Ultimately, your single most important instrument is the person you are, and your most powerful technique is your ability to model aliveness and realness. It is of paramount importance that we take care of ourselves, for how can we take care of others if we are not taking care of ourselves? We need to work at dealing with those factors that threaten to drain life from us and render us helpless. I encourage you to consider how you can apply the theories you will be studying to enhance your life from both a personal and a professional standpoint.
Learn to look within yourself to determine what choices you are making (and not making) to keep yourself vital. If you are aware of the factors that sap your vitality as a person, you are in a better position to prevent the condition known as professional burnout. You have considerable control over whether you become burned out or not. You cannot always control stressful events, but you do have a great deal of control over how you interpret and react to these events. It is important to realize that you cannot continue to give and give while getting little in return. There is a price to pay for always being available and for assuming responsibility over the lives and destinies of others. Become attuned to the subtle signs of burnout rather than waiting for a full-blown condition of emotional and physical exhaustion to set in. You would be wise to develop your own strategy for keeping yourself alive personally and professionally.
Self-monitoring is a crucial first step in self-care. If you make an honest inventory of how well you are taking care of yourself in specific domains, you will have a framework for deciding what you may want to change. By making periodic assessments of the direction of your own life, you can determine whether you are living the way you want to live. If not, decide what you are willing to actually do to make changes occur. By being in tune with yourself, by having the experience of centeredness and solidness, and by feeling a sense of personal power, you have the foundation for integrating your life experiences with your professional experiences. Such an awareness can provide the basis for retaining your physical and psychological vitality and for being an effective professional.
As counseling professionals, we tend to be caring people who are good at taking care of others, but often we do not treat ourselves with the same level of care. Self-care is not a luxury; it is an ethical mandate. If we neglect to care for ourselves, our clients will not be getting the best of us. If we are physically drained and psychologically depleted, we will not have much to give to those with whom we work. It is not possible to provide nourishment to our clients if we are not nourishing ourselves.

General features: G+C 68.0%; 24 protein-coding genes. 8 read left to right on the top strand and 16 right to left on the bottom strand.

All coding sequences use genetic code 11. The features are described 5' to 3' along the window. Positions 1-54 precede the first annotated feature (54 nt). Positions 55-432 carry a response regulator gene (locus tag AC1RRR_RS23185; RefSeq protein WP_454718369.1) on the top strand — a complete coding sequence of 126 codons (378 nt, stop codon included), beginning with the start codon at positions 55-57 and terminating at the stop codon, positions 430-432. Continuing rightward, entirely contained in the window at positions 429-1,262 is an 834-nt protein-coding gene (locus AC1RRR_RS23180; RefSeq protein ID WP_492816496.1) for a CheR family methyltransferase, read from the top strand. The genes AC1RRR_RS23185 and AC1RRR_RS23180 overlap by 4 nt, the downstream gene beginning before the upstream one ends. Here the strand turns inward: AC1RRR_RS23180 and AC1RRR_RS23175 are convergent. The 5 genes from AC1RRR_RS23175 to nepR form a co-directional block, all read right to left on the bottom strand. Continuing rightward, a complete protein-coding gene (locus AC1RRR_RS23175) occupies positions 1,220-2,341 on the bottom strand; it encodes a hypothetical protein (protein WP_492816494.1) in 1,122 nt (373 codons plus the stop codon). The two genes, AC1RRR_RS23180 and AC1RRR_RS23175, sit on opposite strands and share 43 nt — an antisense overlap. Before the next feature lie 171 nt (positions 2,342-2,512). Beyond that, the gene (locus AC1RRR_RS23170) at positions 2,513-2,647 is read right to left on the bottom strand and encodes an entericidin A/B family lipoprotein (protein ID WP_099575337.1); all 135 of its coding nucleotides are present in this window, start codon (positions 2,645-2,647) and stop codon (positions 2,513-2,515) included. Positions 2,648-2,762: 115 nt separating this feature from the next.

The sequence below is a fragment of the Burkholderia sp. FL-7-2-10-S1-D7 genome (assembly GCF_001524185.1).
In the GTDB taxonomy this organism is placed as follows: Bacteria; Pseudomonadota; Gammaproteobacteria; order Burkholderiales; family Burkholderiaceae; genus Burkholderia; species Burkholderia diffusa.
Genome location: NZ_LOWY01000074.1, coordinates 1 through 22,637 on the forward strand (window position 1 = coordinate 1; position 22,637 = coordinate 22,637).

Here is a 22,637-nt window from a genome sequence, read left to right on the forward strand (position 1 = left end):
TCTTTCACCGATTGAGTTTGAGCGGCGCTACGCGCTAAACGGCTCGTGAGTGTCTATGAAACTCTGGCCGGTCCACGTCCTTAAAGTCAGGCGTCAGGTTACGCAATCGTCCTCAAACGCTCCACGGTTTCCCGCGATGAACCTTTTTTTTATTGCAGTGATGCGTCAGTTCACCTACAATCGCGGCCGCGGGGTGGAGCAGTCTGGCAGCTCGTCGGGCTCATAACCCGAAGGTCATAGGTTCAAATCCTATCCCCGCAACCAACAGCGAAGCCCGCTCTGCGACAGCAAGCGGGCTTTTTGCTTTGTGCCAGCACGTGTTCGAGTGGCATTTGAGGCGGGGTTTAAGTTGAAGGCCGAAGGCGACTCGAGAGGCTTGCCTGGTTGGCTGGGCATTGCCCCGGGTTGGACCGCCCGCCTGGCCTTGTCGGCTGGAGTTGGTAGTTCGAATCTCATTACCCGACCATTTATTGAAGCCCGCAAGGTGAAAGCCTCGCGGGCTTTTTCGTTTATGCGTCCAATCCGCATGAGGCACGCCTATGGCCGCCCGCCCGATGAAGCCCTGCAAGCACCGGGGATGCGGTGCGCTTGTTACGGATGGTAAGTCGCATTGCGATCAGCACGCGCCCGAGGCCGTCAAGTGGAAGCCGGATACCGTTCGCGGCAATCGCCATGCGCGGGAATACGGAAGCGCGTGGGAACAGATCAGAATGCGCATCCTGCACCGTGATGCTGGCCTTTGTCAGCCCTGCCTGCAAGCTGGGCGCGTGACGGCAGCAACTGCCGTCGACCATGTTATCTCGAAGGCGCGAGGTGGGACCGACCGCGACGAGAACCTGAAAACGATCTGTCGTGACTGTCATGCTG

Mental health professionals often comment that they do not have time to take care of themselves. My question to them is, “Can you afford not to take care of yourself?” To successfully meet the demands of our professional work, we must take care of ourselves physically, psychologically, intellectually, socially, and spiritually. Ideally, our self-care should mirror the care we provide for others. If we hope to have the vitality and stamina required to stay focused on our professional goals, we need to incorporate a wellness perspective into our daily living. Wellness is the result of our conscious commitment to a way of life that leads to zest, peace, vitality, and
Wellness and self-care are being given increased attention in professional journals and at professional conferences. When reading about self-care and wellness, reflect on what you can do to put what you know into action. If you are interested in learning more about therapist self-care, I highly recommend Leaving It at the Office: A Guide to Psychotherapist Self-Care (Norcross & Guy, 2007) and Empathy Fatigue: Healing the Mind, Body, and Spirit of Professional Counselors (Stebnicki, 2008). For more on the topic of the counselor as a person and as a professional, see Creating Your Professional Path: Lessons From My Journey (Corey, 2010).
One of the basic issues in the counseling profession concerns the significance of the counselor as a person in the therapeutic relationship. In your professional work, you are asking people to take an honest look at their lives and to make choices concerning how they want to change, so it is critical that you do this in your own life. Ask yourself questions such as “What do I personally have to offer others who are struggling to find their way?” and “Am I doing in my own life what I may be urging others to do?”
You can acquire an extensive theoretical and practical knowledge and can make that knowledge available to your clients. But to every therapeutic session you also bring yourself as a person. If you are to promote change in your clients, you need to be open to change in your own life. This willingness to attempt to live in accordance with what you teach and thus to be a positive model for your clients is what makes you a “therapeutic person.”